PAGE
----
Tuesday, 21 April 2009

Paekakariki will always be Pie Cock

Te Awaiti, or “Tar White” as known to the Europeans who had a hard time with Maori words, is an old whaling station at the top of Tory Channel. I took this photo while sailing past late last year.

Funny - I commented in this post on the the dreary nature of the names of the Islands of NZ and now it seems the NZ Geographic Board has caught up with my inciteful scholarship! In case the link there dies, I'm pasting the full text of the article below. It is from http://www.stuff.co.nz/, 22 April 2009.

Naming NZ places has been a bit of a talking point lately, particularly at Wanganui/Whanganui. The trouble mostly I think is in dealing with 18th and19th century transliteration of different Maori accents and their subsequent dying out or changing. The transliteration creates words in modern Maori (a largely European construct, and largely influenced by Northern accents) that don’t actually mean anything. "Whanga Nui" means “Big Harbour” but the local Maori at the time pronounced the initial not as a sort of English “Ph” sound (as in the North), but more like a “W”; hence the European spelling, and its meaninglessness in the common modern Maori idiom. Spelled "Wanga", the word doesn't mean shit, no matter what accent you use. You can again see this problem illustrated in the old spelling of “Hongi” (fish) as “Shunghie”, a reflection of the aspirated Ngapuhi accent of the North. Hongi Hika, for example, is never called Shunghie these days, as in most accents it makes no sense: pretty much like the impenetrable paragraph I've just written! To make it simpler, if you get a Yorkshireman to say "boat" he will say something like "Boort", but he will still spell it "boat". So spell it correctly I say, and pronounce it as your accent and culture dictate.

(Hongi Hika can also translate as “smells like fish”. This isn’t an insult, early Maori used to smear themselves in fish oil, which really put the Europeans off, But Maori liked it and it is good for the skin. War casualties were also known as “The fish of war” (ie the catch). Hongi Hika was a successful general during a very bloodthirsty period in Maori history)

As in all things, these things go both ways. "Punakaike", for example, is a Maori rendering of "Pancake"; as “Poneke” is an attempt on the difficult to pronounce “Port Nicholson”. This goes for personal names also: Piri, Hemi, Henare are attempts at Peter (or Philip), James, Henry.

And, sometimes the wrong place gets the wrong name. Terawhiti in the Cook St should actually be a few capes to the East. Lord and I hope a few old Kaumatua know now what it's real name is: Perhaps "Cook's mistake" would be a good option.

Sometimes these official name changes stick, for example Mt Egmont now is almost universally known as Taranaki. Whatever the board decides, it will be the people who will really name it. “New Zealand” and “Aotearoa” (actually again, a word used by a minority even within the Maori peoples) have been interchangeable for a long time for both Maori and Pakeha.

That, in the end, is what is cool about this country. Politicians, bureaucrats, and militants of all colours can say what they like, but the biggest issue with the Wanga/Whanga debate is the expense no doubt incurred in changing their stationery!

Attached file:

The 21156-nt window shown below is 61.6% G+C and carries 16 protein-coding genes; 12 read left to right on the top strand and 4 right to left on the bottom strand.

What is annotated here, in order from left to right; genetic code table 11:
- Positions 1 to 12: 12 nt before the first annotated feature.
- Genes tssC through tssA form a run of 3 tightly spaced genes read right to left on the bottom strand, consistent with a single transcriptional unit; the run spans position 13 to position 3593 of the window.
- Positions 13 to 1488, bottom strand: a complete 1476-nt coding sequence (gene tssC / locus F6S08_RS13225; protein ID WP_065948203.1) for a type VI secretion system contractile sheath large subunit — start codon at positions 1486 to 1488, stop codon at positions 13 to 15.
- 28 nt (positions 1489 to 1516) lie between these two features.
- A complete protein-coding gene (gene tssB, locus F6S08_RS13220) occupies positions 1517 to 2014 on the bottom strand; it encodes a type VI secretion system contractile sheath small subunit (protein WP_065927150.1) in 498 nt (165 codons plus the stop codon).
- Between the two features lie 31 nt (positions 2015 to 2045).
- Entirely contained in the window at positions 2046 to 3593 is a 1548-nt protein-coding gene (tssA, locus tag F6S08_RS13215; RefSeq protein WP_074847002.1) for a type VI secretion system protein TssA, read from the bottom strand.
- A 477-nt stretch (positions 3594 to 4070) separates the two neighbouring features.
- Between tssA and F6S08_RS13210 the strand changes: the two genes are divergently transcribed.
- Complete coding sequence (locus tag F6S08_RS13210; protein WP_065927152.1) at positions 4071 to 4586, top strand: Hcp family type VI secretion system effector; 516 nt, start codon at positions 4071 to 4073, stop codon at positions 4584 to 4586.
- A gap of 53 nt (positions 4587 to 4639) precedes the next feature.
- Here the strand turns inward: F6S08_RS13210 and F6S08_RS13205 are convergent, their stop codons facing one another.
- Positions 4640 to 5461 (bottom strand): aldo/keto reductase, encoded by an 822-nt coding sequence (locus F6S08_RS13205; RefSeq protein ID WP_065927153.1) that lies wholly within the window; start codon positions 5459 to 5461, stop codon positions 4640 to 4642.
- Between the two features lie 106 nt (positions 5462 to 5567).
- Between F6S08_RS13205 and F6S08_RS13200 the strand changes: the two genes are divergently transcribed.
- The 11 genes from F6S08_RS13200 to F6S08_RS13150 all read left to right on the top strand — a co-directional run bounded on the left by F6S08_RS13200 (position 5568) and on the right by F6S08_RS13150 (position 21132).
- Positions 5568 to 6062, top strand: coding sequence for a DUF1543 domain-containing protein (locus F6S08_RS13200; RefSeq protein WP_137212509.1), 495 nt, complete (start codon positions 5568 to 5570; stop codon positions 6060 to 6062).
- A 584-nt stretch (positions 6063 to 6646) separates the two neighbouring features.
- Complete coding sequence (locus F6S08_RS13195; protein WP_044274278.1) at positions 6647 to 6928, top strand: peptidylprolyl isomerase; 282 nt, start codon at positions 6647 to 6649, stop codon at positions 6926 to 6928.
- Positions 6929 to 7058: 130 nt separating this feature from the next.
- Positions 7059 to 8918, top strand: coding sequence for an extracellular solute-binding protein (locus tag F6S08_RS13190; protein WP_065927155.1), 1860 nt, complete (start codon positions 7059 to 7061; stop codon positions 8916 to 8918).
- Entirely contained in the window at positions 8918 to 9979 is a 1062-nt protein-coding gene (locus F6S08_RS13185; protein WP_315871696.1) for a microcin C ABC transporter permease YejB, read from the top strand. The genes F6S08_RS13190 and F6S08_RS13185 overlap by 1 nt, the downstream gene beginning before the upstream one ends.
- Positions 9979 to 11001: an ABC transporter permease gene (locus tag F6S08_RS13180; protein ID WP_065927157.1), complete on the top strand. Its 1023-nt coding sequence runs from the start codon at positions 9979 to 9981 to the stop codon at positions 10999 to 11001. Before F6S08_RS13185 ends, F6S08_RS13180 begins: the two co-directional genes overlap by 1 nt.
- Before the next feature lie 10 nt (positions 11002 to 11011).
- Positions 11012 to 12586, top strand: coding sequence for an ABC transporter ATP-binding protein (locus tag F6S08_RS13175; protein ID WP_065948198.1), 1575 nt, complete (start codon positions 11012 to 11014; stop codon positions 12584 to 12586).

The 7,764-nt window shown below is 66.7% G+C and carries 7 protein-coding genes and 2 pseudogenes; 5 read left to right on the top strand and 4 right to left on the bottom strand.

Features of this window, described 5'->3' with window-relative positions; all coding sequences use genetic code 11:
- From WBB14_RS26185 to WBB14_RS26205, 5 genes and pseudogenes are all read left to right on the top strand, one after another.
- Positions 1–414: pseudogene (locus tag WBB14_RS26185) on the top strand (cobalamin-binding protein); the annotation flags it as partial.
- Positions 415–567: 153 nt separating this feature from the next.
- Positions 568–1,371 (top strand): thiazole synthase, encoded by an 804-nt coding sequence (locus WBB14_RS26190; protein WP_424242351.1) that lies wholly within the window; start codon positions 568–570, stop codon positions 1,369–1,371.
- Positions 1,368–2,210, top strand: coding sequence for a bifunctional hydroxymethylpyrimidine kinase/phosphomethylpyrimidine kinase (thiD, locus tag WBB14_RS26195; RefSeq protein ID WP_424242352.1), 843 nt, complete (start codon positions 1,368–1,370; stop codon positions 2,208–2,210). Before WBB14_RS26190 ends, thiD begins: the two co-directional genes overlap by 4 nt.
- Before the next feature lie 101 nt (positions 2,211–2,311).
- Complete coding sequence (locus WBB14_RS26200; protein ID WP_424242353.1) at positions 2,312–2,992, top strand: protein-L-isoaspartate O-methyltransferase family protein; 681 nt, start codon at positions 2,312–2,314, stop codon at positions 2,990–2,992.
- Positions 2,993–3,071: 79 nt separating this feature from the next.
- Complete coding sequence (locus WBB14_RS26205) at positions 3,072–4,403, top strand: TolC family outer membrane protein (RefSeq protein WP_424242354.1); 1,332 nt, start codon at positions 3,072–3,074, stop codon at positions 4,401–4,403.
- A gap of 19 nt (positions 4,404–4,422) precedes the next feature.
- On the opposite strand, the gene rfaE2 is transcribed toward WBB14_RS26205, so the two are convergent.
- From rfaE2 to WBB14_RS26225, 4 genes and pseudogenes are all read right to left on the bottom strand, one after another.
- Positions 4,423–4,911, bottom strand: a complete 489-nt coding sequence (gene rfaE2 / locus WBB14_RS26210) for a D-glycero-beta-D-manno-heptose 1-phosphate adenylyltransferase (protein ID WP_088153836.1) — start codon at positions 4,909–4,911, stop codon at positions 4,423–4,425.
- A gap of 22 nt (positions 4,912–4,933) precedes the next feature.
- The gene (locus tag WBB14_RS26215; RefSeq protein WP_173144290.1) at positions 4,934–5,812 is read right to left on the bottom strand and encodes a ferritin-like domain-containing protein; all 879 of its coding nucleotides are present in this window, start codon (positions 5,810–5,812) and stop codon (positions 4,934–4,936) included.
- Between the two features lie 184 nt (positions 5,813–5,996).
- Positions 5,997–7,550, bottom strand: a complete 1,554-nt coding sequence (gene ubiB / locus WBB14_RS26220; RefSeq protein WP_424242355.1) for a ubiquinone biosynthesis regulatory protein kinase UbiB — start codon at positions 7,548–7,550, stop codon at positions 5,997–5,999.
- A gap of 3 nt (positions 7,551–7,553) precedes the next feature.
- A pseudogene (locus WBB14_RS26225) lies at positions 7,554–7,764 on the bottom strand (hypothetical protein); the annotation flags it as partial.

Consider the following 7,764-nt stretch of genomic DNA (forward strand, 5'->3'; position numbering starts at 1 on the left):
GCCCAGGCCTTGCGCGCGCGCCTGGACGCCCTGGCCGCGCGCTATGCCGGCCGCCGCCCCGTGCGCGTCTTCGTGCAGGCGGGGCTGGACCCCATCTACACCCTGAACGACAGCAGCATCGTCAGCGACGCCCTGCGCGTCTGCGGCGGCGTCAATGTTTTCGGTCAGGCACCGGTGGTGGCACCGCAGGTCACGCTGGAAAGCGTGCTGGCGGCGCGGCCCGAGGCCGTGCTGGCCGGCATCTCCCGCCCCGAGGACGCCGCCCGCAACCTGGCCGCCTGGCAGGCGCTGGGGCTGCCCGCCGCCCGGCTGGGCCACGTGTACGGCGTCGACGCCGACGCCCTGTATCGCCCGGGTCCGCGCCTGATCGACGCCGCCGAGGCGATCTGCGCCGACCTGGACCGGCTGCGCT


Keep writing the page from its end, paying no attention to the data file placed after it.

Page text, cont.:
Maui fished up a dilemma

Rebecca PalmerThe Dominion Post. 22 April 2009

You might have always known them as plain North and South, but it turns out our two biggest islands have an identity crisis.
The Geographic Board plans to formalise the names North Island and South Island after discovering they were not official. It is also investigating alternative Maori names for the two land masses.
Chairman Don Grant said yesterday: "Interestingly, while researching this issue, we noted that `North Island' and `South Island' are actually not official names under our legislation, despite their long-term usage."
The board would be writing to iwi representatives over the next few weeks to seek traditional Maori names and associated stories for the islands, he said. It planned to widen the consultation to all New Zealanders next year.
Dr Grant said the English and Maori names would be alternative they could be used individually or with the other.
That was different from dual naming, in which both names were used together on official documents, such as maps.
The board decided that a name change or dual names would "cause too much cost and disruption throughout the whole country and for visitors".
Dr Grant said Te Ika a Maui for the North Island and Te Wai Pounamu for the South were on early official maps and documents, including Captain Cook's.
The board's decision to investigate alternative Maori names was prompted by a 2004 proposal from Christchurch man Keith Darroch to rename the South Island Te Wai Pounamu. In 2007, the board decided it would not consider a Maori name for the South Island in isolation.
Maori names for the North Island:Te Ika a Maui (the fish of Maui), Aotearoa, Aeheinomouwe - Captain Cook's spelling of what might be He Ahi No Maui (a fire of Maui) or He Hi No Maui (a thing of Maui)
Maori names for the South Island: Te Tumuki (the oldest recorded name), Te Arapaoa, Te Wai Pounamu, Tovypoenammu (Captain Cook's spelling of Te Wai Pounamu), Te Wahi Pounamu, Te Waka a Maui, Te Waka o Aoraki, Tau Ihu o te Waka.
Other English names that have been used: Middle Island - for the South Island (where the name 'South Island' was used for Stewart Island/Rakiura) New Ulster - for the North Island New Munster - for the South Island Island of Victoria - for the South Island.